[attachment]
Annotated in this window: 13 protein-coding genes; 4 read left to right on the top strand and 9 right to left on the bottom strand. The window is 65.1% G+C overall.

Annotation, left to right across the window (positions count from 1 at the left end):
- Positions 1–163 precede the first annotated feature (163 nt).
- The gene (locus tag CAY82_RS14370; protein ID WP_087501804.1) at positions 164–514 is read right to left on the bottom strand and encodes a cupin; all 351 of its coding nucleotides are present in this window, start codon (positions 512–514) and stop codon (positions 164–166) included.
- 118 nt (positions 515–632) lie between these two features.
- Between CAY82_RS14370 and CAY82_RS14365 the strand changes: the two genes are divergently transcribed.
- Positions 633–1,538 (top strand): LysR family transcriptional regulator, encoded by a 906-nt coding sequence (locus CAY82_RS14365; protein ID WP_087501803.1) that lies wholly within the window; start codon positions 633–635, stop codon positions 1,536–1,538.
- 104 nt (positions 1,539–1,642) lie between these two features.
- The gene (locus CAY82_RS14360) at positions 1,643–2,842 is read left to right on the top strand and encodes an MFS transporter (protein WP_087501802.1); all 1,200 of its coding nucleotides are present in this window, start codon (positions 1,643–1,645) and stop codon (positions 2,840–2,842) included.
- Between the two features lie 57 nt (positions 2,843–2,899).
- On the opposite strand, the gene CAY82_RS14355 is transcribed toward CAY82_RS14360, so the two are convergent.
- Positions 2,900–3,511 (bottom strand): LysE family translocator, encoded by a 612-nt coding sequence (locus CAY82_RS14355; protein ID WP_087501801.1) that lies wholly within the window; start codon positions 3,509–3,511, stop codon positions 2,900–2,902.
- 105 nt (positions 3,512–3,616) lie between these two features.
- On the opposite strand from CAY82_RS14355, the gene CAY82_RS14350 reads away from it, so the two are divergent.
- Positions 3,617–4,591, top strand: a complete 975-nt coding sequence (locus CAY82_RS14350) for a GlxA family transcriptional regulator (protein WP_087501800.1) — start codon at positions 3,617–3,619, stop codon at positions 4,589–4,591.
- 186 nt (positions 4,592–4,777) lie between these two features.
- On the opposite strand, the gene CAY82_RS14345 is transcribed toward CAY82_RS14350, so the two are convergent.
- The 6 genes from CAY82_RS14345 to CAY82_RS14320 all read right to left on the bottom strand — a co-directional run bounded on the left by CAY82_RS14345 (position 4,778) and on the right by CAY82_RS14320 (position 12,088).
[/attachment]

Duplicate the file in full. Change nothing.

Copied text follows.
Annotated in this window: 13 protein-coding genes; 4 read left to right on the top strand and 9 right to left on the bottom strand. The window is 65.1% G+C overall.

Annotation, left to right across the window (positions count from 1 at the left end):
- Positions 1–163 precede the first annotated feature (163 nt).
- The gene (locus tag CAY82_RS14370; protein ID WP_087501804.1) at positions 164–514 is read right to left on the bottom strand and encodes a cupin; all 351 of its coding nucleotides are present in this window, start codon (positions 512–514) and stop codon (positions 164–166) included.
- 118 nt (positions 515–632) lie between these two features.
- Between CAY82_RS14370 and CAY82_RS14365 the strand changes: the two genes are divergently transcribed.
- Positions 633–1,538 (top strand): LysR family transcriptional regulator, encoded by a 906-nt coding sequence (locus CAY82_RS14365; protein ID WP_087501803.1) that lies wholly within the window; start codon positions 633–635, stop codon positions 1,536–1,538.
- 104 nt (positions 1,539–1,642) lie between these two features.
- The gene (locus CAY82_RS14360) at positions 1,643–2,842 is read left to right on the top strand and encodes an MFS transporter (protein WP_087501802.1); all 1,200 of its coding nucleotides are present in this window, start codon (positions 1,643–1,645) and stop codon (positions 2,840–2,842) included.
- Between the two features lie 57 nt (positions 2,843–2,899).
- On the opposite strand, the gene CAY82_RS14355 is transcribed toward CAY82_RS14360, so the two are convergent.
- Positions 2,900–3,511 (bottom strand): LysE family translocator, encoded by a 612-nt coding sequence (locus CAY82_RS14355; protein ID WP_087501801.1) that lies wholly within the window; start codon positions 3,509–3,511, stop codon positions 2,900–2,902.
- 105 nt (positions 3,512–3,616) lie between these two features.
- On the opposite strand from CAY82_RS14355, the gene CAY82_RS14350 reads away from it, so the two are divergent.
- Positions 3,617–4,591, top strand: a complete 975-nt coding sequence (locus CAY82_RS14350) for a GlxA family transcriptional regulator (protein WP_087501800.1) — start codon at positions 3,617–3,619, stop codon at positions 4,589–4,591.
- 186 nt (positions 4,592–4,777) lie between these two features.
- On the opposite strand, the gene CAY82_RS14345 is transcribed toward CAY82_RS14350, so the two are convergent.
- The 6 genes from CAY82_RS14345 to CAY82_RS14320 all read right to left on the bottom strand — a co-directional run bounded on the left by CAY82_RS14345 (position 4,778) and on the right by CAY82_RS14320 (position 12,088).